Secondary Care

Bradford Teaching Hospitals to launch hospital command centre

Bradford Teaching Hospitals NHS Foundation Trust is collaborating with GE Healthcare to build a command centre – like an air traffic control – at Bradford Royal Infirmary (BRI).

The command centre, the first of its kind in Europe, will transform how care is delivered and organised as the number of patients at the hospital continues to increase. Utilising artificial intelligence (AI), it will provide a clear, instant, and real-time overview across the 800-bed hospital and help staff make quick and informed decisions on how to best manage patient care.

Up to 20 Trust staff based in the command centre will monitor a ‘wall of analytics’ that constantly pulls in streams of real-time data from the multiple systems at the hospital. Advanced algorithms will help staff to anticipate and resolve bottlenecks in care delivery before they occur, recommending actions to enable faster, more responsive patient care and better allocation of resources.

The data will be displayed on multiple high definition screens in the command centre – as well as on tablets and mobile devices, providing 24-7 support to busy medical teams across the hospital.

The command centre will be located centrally in a refurbished space at the BRI site. It will help to reduce unnecessary time spent in hospital after a patient is medically ready to leave, increase the proportion of patients who arrive and are admitted, transferred or discharged from A&E within four hours, and help ensure that patients are always treated in the wards best suited to manage their care.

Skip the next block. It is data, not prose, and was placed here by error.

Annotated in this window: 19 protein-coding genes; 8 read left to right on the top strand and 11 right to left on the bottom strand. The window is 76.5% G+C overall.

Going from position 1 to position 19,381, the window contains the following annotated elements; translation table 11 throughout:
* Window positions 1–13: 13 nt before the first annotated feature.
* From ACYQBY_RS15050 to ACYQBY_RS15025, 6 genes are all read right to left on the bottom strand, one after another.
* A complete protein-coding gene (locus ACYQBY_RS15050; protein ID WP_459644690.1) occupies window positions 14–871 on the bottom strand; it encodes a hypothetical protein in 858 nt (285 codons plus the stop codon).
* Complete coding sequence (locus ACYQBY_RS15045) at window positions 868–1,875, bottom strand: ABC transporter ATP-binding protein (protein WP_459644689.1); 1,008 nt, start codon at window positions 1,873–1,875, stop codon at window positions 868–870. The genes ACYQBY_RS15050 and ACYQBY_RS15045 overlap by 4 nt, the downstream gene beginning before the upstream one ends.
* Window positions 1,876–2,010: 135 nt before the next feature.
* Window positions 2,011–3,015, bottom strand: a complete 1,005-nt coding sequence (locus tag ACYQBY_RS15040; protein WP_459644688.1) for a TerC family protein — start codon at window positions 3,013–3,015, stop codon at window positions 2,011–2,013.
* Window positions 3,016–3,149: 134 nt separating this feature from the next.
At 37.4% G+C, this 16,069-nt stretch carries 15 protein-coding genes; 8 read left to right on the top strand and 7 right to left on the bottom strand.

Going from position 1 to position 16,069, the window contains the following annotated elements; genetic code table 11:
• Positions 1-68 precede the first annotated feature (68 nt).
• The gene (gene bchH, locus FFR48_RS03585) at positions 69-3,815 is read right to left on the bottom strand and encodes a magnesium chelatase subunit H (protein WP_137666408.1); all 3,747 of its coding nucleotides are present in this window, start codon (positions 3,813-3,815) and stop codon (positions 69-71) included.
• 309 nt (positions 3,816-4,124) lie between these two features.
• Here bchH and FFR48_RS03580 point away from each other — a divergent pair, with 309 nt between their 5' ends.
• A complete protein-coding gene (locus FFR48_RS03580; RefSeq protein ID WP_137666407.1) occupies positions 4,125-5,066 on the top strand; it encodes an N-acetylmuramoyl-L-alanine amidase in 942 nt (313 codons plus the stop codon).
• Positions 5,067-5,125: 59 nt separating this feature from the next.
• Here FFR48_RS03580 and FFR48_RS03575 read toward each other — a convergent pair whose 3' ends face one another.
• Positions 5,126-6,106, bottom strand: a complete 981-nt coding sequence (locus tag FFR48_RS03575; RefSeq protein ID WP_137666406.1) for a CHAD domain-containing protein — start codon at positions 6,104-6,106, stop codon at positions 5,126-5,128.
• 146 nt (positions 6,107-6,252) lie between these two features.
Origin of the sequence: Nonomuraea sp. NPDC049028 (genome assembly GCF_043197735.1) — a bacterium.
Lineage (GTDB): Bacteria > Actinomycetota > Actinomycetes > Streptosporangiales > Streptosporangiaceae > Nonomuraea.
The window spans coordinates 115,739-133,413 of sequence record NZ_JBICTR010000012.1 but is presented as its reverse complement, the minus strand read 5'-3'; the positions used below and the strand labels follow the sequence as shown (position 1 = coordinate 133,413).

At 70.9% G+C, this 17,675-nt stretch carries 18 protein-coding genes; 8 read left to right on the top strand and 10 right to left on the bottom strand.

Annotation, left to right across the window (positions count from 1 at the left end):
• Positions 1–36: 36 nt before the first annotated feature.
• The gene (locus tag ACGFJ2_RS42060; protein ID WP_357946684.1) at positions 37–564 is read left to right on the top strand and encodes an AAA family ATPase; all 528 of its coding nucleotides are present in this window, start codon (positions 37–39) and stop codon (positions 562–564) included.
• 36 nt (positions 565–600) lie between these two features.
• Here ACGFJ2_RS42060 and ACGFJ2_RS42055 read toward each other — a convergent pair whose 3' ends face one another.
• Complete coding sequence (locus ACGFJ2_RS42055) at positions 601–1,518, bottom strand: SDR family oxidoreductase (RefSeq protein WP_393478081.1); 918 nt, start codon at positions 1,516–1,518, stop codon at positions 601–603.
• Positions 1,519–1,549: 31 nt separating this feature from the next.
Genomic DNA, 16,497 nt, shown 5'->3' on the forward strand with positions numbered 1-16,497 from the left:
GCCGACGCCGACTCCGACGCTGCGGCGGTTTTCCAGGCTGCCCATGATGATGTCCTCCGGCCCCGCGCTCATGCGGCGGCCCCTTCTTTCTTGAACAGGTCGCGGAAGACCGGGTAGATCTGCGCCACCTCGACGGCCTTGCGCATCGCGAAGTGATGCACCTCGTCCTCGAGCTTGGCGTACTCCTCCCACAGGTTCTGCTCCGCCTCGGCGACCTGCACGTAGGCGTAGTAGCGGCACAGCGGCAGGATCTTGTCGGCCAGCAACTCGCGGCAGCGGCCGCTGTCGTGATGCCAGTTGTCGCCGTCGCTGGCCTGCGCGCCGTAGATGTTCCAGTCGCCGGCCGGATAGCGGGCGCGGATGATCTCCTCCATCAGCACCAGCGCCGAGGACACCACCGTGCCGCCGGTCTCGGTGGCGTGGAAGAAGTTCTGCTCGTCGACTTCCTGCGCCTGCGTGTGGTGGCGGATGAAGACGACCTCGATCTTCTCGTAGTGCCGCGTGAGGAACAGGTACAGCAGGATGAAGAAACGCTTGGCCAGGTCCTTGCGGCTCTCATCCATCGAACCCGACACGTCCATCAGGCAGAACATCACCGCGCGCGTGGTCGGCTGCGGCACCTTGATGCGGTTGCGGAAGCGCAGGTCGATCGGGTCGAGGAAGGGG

Over 96 per cent of bed capacity at BRI is used regularly and it has 125,000 Emergency Department (A&E) attendances each year, up by more than 40 per cent over the past decade.

Professor Clive Kay, Chief Executive of Bradford Teaching Hospitals NHS Foundation Trust “Demand for services is growing at Bradford Teaching Hospitals every year. The command centre will enable us to optimise our use of resources and improve how we move patients around the hospital for treatment and successful discharge.”

“Around 350-400 patients come through our A&E every day, and relieving pressure on our 6,000 staff means they can spend more time delivering care, and less time organising care. Hospitals are increasingly looking to boost the efficiency of their operations so they can continue to deliver high quality care as patient volume increases.”

“Command centres help to orchestrate the delivery of care across the organisation, bringing consistency to processes, prioritising actions, eliminating waste and predicting tomorrow’s pressure points,” said Mark Ebbens, European Command Centre Lead at GE Healthcare.

Command centres have been adopted by several hospitals in North America including The Johns Hopkins Hospital, a major not-for-profit 1,100 bed hospital in Baltimore, US, and Humber River Hospital, Toronto, Canada. Since the command centre began operating at Johns Hopkins, patients from other hospitals are transferred 60 per cent faster, A&E waiting times have been cut by 25 per cent, and time spent waiting in the operating theatre for a post-surgical bed decreased by 70 per cent.

Bradford Teaching Hospitals’ Command Centre will open in spring 2019.